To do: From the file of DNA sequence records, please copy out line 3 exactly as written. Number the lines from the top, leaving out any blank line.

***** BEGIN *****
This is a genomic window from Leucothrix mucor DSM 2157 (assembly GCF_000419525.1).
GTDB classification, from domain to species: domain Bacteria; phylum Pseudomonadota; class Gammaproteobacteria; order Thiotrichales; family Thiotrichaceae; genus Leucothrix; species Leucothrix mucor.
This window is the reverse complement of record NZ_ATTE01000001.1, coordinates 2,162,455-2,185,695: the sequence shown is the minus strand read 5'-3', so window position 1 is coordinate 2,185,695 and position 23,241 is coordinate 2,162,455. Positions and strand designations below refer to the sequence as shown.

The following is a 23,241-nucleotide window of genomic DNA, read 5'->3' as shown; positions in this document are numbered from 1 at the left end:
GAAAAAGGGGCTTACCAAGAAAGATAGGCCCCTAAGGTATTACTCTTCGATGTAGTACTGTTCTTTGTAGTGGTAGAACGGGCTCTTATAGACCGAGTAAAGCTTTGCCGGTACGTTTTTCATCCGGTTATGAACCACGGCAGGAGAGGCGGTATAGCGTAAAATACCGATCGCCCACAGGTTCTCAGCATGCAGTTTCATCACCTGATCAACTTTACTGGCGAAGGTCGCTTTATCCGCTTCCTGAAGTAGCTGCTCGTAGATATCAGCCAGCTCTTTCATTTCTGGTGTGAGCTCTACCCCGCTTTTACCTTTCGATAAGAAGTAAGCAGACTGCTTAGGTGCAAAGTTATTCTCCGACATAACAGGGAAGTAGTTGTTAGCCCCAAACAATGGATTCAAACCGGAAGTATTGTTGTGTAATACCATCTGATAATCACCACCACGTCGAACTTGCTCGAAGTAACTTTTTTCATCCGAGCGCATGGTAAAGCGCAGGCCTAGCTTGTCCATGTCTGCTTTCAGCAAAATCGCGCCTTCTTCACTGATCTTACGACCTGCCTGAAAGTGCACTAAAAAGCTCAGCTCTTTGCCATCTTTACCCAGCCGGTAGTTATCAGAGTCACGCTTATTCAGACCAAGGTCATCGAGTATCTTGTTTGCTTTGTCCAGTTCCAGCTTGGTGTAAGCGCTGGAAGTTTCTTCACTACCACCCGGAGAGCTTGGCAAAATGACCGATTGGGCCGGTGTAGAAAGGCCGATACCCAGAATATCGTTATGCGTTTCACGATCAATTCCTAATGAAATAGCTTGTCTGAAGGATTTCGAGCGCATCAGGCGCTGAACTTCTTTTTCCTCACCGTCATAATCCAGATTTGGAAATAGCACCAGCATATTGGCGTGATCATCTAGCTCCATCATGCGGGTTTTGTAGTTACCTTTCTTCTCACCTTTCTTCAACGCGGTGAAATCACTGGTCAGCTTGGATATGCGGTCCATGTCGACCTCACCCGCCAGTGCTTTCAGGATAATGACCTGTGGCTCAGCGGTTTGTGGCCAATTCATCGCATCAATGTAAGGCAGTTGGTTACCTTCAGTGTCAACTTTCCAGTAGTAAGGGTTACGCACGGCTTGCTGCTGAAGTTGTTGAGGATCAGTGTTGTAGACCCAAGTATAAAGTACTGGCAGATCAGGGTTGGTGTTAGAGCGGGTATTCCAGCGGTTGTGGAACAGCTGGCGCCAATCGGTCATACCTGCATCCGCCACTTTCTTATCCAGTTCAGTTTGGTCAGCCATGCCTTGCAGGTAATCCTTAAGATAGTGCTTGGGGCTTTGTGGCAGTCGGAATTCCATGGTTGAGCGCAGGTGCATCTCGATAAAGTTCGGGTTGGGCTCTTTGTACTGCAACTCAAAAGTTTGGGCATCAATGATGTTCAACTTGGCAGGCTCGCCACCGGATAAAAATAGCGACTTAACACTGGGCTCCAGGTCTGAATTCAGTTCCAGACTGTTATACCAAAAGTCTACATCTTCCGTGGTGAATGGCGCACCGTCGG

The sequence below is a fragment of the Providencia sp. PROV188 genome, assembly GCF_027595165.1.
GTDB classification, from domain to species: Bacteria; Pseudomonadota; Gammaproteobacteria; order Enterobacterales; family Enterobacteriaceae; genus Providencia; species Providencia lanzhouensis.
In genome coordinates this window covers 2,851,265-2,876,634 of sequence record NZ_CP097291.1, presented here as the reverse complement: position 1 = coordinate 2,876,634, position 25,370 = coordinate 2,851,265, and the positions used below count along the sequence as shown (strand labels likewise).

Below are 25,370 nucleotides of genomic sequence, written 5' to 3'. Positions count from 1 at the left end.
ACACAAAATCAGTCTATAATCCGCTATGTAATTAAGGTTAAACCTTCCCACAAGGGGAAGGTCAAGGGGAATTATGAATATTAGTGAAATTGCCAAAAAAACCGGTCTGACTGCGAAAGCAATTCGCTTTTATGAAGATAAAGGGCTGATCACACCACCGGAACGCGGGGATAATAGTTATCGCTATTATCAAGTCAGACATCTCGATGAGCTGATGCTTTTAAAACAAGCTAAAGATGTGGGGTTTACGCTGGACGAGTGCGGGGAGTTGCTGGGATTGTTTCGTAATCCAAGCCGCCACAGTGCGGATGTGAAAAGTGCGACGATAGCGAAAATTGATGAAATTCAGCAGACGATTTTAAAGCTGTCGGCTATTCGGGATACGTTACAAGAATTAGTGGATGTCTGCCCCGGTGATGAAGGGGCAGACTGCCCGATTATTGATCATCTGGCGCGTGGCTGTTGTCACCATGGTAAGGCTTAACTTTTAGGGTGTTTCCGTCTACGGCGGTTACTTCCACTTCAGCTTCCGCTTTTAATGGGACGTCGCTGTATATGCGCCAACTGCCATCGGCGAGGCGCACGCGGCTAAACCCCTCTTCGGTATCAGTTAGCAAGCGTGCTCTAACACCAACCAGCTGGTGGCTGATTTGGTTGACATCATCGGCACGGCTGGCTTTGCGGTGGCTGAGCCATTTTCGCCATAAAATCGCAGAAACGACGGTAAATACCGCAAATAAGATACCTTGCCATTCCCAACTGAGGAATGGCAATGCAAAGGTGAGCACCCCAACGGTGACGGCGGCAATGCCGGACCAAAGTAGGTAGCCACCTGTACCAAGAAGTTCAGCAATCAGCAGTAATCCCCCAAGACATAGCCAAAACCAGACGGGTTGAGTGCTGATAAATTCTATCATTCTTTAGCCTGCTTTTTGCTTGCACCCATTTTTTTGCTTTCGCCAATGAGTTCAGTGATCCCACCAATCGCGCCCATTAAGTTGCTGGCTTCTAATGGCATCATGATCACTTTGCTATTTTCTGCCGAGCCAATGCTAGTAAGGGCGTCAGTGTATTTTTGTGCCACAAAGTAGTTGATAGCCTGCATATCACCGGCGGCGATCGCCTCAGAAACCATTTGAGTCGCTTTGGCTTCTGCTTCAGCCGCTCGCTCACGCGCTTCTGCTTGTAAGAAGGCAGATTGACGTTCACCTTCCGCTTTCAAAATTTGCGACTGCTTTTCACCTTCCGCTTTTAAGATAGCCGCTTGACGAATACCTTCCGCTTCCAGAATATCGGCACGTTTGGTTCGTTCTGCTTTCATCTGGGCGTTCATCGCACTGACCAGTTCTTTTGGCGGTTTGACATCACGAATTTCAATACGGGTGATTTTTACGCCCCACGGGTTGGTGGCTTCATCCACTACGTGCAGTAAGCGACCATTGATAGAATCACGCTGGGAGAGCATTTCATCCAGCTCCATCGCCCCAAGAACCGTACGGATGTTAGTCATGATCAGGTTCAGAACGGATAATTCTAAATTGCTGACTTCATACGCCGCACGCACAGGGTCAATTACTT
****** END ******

This window is the reverse complement of record NZ_ATTE01000001.1, coordinates 2,162,455-2,185,695: the sequence shown is the minus strand read 5'-3', so window position 1 is coordinate 2,185,695 and position 23,241 is coordinate 2,162,455. Positions and strand designations below refer to the sequence as shown.